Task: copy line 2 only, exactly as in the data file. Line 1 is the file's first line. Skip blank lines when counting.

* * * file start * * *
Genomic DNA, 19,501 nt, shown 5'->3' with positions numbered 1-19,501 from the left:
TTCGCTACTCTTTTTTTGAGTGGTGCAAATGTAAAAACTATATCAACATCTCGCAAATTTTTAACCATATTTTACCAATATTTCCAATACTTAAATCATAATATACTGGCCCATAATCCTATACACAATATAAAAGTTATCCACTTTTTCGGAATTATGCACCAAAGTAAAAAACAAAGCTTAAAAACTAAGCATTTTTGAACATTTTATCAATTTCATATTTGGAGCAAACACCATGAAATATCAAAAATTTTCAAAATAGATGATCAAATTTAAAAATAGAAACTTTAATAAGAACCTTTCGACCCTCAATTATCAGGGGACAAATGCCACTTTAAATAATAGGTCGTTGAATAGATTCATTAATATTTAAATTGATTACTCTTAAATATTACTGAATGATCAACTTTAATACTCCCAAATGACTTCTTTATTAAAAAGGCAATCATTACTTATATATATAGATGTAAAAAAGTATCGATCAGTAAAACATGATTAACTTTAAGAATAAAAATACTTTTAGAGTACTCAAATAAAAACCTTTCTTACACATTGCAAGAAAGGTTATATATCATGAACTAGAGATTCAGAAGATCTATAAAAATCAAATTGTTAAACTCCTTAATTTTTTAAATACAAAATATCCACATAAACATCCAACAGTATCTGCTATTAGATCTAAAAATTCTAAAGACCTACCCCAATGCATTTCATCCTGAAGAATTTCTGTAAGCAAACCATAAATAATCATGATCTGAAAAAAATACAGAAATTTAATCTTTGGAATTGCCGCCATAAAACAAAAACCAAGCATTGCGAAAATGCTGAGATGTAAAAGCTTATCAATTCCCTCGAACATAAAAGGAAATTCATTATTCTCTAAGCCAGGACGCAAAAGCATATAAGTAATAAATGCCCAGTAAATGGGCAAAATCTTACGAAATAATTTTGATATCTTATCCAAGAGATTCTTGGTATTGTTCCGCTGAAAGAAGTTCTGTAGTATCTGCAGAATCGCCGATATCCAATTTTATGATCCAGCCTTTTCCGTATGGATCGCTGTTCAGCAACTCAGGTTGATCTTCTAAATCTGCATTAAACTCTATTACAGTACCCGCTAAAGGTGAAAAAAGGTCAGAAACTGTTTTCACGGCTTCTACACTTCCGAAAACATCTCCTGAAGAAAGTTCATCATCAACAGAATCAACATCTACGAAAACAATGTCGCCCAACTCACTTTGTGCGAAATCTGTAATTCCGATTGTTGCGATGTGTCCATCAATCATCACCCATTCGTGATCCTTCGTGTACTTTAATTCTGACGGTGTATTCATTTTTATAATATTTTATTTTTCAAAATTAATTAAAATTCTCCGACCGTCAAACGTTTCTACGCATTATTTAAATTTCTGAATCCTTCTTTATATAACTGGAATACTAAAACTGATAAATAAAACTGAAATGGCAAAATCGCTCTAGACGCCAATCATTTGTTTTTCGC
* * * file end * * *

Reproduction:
TTCGCTACTCTTTTTTTGAGTGGTGCAAATGTAAAAACTATATCAACATCTCGCAAATTTTTAACCATATTTTACCAATATTTCCAATACTTAAATCATAATATACTGGCCCATAATCCTATACACAATATAAAAGTTATCCACTTTTTCGGAATTATGCACCAAAGTAAAAAACAAAGCTTAAAAACTAAGCATTTTTGAACATTTTATCAATTTCATATTTGGAGCAAACACCATGAAATATCAAAAATTTTCAAAATAGATGATCAAATTTAAAAATAGAAACTTTAATAAGAACCTTTCGACCCTCAATTATCAGGGGACAAATGCCACTTTAAATAATAGGTCGTTGAATAGATTCATTAATATTTAAATTGATTACTCTTAAATATTACTGAATGATCAACTTTAATACTCCCAAATGACTTCTTTATTAAAAAGGCAATCATTACTTATATATATAGATGTAAAAAAGTATCGATCAGTAAAACATGATTAACTTTAAGAATAAAAATACTTTTAGAGTACTCAAATAAAAACCTTTCTTACACATTGCAAGAAAGGTTATATATCATGAACTAGAGATTCAGAAGATCTATAAAAATCAAATTGTTAAACTCCTTAATTTTTTAAATACAAAATATCCACATAAACATCCAACAGTATCTGCTATTAGATCTAAAAATTCTAAAGACCTACCCCAATGCATTTCATCCTGAAGAATTTCTGTAAGCAAACCATAAATAATCATGATCTGAAAAAAATACAGAAATTTAATCTTTGGAATTGCCGCCATAAAACAAAAACCAAGCATTGCGAAAATGCTGAGATGTAAAAGCTTATCAATTCCCTCGAACATAAAAGGAAATTCATTATTCTCTAAGCCAGGACGCAAAAGCATATAAGTAATAAATGCCCAGTAAATGGGCAAAATCTTACGAAATAATTTTGATATCTTATCCAAGAGATTCTTGGTATTGTTCCGCTGAAAGAAGTTCTGTAGTATCTGCAGAATCGCCGATATCCAATTTTATGATCCAGCCTTTTCCGTATGGATCGCTGTTCAGCAACTCAGGTTGATCTTCTAAATCTGCATTAAACTCTATTACAGTACCCGCTAAAGGTGAAAAAAGGTCAGAAACTGTTTTCACGGCTTCTACACTTCCGAAAACATCTCCTGAAGAAAGTTCATCATCAACAGAATCAACATCTACGAAAACAATGTCGCCCAACTCACTTTGTGCGAAATCTGTAATTCCGATTGTTGCGATGTGTCCATCAATCATCACCCATTCGTGATCCTTCGTGTACTTTAATTCTGACGGTGTATTCATTTTTATAATATTTTATTTTTCAAAATTAATTAAAATTCTCCGACCGTCAAACGTTTCTACGCATTATTTAAATTTCTGAATCCTTCTTTATATAACTGGAATACTAAAACTGATAAATAAAACTGAAATGGCAAAATCGCTCTAGACGCCAATCATTTGTTTTTCGC